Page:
But three months had not passed away before Mr Campbell received a letter from his solicitor, in which he informed him that the claim to the estate was carrying on with great vigour, and, he was sorry to add, wore (to use his own term) a very ugly appearance; and that the opposite parties would, at all events, put Mr Campbell to very considerable expense. The solicitor requested Mr Campbell's instructions, again asserting, that although it was artfully got up, he considered that it was a fraudulent attempt. Mr Campbell returned an answer, in which he authorised his solicitor to take every needful precaution, and to incur all necessary expense. On reflection, Mr Campbell, although much annoyed, determined not to make Mrs Campbell acquainted with what was going on; it could only distress her, he thought, and he therefore resolved for the present to leave her in ignorance.
WHAT BECAME OF THE FORTUNE.
After a delay of some months, Mr Harvey called upon Mr Campbell, and stated to him that the claim of the opposite party, so far from being fraudulent, as he had supposed, was so clear, that he feared the worst results.
It appeared that the heir to the estates, who had remained between Mr Campbell's title, had married in India, and had subsequently, as it had been supposed, died; but there was full and satisfactory proof that the marriage was valid, and that the party who claimed was his son. It was true, Mr Harvey observed, that Mr Campbell might delay for some time the restoration of the property, but that eventually it must be surrendered.
As soon as Mr Campbell received this letter, he went to his wife and acquainted her with all that had been going on for some months, and with the reasons which induced him to say nothing to her until the receipt of Mr Harvey's letter, which he now put into her hands, requesting her opinion on the subject. Mrs Campbell after having read the letter, replied—
"It appears, my dear husband, that we have been called to take possession of a property, and to hold for many years that which belongs to another. We are now called upon to give it up to the rightful owner. You ask my opinion; surely there is no occasion to do that. We must of course now, that we know that the claim is just, do as we would be done by."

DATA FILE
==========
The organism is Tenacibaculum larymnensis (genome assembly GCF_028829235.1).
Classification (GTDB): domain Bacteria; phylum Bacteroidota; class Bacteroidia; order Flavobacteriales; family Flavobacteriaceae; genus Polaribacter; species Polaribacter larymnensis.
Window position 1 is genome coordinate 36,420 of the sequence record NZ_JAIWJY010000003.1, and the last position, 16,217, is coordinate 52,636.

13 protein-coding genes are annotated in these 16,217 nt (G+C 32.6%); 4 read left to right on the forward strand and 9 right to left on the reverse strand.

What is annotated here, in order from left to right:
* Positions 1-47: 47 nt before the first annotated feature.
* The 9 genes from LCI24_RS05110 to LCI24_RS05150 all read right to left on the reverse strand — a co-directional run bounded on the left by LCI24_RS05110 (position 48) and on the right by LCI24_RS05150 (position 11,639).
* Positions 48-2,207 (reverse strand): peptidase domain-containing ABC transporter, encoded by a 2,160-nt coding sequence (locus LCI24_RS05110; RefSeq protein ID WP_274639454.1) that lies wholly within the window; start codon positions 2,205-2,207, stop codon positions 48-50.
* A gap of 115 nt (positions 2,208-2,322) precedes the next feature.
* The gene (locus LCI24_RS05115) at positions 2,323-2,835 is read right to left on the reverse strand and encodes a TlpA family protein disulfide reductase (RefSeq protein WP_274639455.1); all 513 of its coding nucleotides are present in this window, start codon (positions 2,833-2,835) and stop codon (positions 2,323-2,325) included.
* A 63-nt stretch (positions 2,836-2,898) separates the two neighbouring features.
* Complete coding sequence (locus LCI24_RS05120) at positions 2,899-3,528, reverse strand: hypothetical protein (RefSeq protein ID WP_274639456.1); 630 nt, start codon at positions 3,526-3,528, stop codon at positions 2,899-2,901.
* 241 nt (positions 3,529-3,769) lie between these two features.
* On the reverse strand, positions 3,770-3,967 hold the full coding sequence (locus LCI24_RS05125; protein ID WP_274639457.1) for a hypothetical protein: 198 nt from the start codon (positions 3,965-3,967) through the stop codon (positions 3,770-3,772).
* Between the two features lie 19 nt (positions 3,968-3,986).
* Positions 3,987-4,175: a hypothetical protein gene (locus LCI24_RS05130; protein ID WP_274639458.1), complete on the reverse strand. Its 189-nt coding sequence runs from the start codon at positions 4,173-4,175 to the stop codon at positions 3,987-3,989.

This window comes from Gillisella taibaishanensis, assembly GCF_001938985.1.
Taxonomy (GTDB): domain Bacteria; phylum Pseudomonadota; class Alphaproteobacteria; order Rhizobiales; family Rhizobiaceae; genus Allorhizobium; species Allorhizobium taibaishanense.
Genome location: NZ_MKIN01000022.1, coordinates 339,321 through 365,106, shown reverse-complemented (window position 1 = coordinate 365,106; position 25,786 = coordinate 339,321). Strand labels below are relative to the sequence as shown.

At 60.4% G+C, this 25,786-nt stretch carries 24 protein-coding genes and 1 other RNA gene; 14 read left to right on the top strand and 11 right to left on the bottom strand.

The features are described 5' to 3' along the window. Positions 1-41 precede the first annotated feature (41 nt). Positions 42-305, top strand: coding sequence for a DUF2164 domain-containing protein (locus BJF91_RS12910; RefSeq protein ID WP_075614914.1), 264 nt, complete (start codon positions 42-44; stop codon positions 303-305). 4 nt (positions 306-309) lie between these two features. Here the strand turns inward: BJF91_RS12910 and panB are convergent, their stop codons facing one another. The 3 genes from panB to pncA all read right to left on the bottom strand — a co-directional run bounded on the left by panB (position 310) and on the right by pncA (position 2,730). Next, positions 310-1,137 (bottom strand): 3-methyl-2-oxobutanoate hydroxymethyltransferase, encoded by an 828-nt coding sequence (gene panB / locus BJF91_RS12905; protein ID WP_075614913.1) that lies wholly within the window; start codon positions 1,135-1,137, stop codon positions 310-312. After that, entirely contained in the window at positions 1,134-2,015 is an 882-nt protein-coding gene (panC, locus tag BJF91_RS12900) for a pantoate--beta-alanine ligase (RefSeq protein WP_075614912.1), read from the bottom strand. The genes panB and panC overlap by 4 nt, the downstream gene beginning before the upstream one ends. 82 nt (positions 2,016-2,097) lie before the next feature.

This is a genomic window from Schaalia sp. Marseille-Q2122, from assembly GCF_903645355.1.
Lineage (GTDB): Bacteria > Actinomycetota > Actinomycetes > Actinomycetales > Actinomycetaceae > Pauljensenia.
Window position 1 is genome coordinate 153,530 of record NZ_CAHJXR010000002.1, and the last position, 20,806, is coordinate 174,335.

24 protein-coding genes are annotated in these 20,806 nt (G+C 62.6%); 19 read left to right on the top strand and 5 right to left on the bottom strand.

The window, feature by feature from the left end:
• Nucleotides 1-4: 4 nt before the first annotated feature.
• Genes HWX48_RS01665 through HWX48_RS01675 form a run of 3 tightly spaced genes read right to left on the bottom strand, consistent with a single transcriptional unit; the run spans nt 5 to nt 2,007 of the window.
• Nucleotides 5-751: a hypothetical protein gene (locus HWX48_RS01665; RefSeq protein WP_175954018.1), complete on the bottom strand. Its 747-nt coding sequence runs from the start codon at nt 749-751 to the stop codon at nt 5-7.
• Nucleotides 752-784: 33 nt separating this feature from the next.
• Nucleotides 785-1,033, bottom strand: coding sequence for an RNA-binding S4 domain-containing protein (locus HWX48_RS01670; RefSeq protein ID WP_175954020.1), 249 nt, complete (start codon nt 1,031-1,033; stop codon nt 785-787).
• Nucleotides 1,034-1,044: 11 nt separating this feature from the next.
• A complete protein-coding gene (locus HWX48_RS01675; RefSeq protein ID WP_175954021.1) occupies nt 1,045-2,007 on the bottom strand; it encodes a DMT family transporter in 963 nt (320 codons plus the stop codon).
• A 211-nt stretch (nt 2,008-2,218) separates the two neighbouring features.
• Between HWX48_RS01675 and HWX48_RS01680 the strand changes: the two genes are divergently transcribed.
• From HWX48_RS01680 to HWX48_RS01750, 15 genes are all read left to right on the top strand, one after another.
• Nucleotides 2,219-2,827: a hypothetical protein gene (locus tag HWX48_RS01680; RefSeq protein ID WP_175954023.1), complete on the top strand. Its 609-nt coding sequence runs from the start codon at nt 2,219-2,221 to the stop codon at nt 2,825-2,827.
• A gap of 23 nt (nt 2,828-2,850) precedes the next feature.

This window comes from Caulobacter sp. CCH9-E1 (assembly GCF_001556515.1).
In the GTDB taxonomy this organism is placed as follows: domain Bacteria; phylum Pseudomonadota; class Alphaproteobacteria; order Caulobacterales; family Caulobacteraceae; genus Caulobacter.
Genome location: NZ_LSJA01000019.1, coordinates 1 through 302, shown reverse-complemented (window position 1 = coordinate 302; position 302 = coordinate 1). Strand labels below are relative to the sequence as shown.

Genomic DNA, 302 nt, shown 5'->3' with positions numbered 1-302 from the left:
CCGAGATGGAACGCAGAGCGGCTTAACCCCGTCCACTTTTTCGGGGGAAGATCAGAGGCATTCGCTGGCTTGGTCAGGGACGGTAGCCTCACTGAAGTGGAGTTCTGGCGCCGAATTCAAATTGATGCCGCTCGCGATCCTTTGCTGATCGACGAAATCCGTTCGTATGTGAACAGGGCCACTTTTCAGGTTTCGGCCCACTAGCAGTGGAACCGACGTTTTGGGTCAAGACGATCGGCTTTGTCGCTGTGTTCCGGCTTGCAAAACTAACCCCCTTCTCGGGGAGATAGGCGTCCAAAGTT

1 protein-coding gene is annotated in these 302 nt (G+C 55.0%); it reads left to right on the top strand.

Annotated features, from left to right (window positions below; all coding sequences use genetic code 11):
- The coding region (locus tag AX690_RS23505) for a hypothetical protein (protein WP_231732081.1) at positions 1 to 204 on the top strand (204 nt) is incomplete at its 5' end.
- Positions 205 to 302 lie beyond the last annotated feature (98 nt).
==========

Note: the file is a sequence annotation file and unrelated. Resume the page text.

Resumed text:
"That is, my dearest, we must surrender it at once, without any more litigation. It certainly has been my feeling ever since I have read Mr Harvey's letter. Yet it is hard to be beggars."
"It is hard, my dear husband, if we may use that term; but, at the same time, it is the will of Heaven. We received the property, supposing it to have been our own; we have, I hope, not misused it during the time it has been intrusted to us; and, since it pleases Heaven that we should be deprived of it, let us, at all events, have the satisfaction of acting conscientiously and justly, and trust to Him for our future support."
"I will write immediately," replied Mr Campbell, "to acquaint Mr Harvey, that although I litigated the point as long as the claim was considered doubtful, now that he informs me that the other party is the legal heir, I beg that all proceedings may be stopped, as I am willing to give immediate possession."
"Do so, my dear," replied his wife, embracing him. "We may be poor, but I trust we shall still be happy."
Mr Campbell sat down and wrote the letter of instructions to his solicitor, sealed it, and sent a groom with it to the post.
As soon as the servant had closed the door of the room, Mr Campbell covered his face with his hands.